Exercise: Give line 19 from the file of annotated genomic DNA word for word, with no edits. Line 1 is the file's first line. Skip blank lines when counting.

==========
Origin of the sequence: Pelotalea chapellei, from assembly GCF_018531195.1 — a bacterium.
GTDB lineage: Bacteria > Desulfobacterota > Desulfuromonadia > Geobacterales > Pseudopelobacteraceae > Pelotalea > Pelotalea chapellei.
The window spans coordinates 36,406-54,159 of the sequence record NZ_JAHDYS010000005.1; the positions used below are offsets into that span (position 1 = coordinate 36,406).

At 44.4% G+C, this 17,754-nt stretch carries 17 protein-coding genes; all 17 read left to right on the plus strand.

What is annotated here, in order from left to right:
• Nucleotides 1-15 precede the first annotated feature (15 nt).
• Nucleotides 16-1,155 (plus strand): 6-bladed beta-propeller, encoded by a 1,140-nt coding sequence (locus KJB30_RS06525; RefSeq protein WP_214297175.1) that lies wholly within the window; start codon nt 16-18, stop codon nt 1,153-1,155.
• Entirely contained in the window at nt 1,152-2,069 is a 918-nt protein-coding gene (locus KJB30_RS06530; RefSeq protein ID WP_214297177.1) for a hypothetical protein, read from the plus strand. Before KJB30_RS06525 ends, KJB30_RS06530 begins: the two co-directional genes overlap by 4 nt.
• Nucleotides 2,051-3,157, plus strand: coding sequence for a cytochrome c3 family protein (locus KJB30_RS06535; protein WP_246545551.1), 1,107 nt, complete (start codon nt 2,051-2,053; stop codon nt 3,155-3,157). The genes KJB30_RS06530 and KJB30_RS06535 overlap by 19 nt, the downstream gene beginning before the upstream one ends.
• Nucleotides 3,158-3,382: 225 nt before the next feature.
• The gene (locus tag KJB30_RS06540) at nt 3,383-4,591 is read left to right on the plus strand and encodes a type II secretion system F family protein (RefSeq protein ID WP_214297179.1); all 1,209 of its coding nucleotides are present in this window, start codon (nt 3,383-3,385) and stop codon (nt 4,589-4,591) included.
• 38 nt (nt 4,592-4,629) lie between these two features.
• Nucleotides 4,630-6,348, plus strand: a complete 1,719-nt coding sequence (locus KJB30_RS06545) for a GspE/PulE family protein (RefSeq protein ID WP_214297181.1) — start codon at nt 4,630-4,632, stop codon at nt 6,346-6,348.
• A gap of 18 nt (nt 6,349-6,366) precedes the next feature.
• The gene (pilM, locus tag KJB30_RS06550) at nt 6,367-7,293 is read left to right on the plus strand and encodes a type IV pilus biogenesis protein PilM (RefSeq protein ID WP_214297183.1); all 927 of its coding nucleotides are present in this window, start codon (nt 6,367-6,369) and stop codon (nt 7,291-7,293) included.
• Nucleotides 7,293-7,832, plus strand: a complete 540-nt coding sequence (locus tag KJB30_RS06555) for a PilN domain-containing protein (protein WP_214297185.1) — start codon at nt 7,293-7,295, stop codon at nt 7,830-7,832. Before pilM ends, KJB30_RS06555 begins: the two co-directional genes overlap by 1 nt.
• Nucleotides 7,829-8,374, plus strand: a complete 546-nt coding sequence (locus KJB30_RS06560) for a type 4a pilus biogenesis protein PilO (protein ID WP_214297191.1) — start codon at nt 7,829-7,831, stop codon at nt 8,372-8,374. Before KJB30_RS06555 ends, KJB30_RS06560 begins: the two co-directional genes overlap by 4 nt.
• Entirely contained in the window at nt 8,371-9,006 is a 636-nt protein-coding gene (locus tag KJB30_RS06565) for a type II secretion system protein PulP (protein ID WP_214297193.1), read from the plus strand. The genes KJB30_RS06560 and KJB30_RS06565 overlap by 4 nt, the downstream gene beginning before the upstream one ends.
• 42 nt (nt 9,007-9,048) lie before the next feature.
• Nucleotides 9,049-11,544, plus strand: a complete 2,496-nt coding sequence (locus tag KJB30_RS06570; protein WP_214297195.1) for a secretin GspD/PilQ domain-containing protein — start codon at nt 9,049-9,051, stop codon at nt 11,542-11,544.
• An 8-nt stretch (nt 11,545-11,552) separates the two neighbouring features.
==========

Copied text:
• 42 nt (nt 9,007-9,048) lie before the next feature.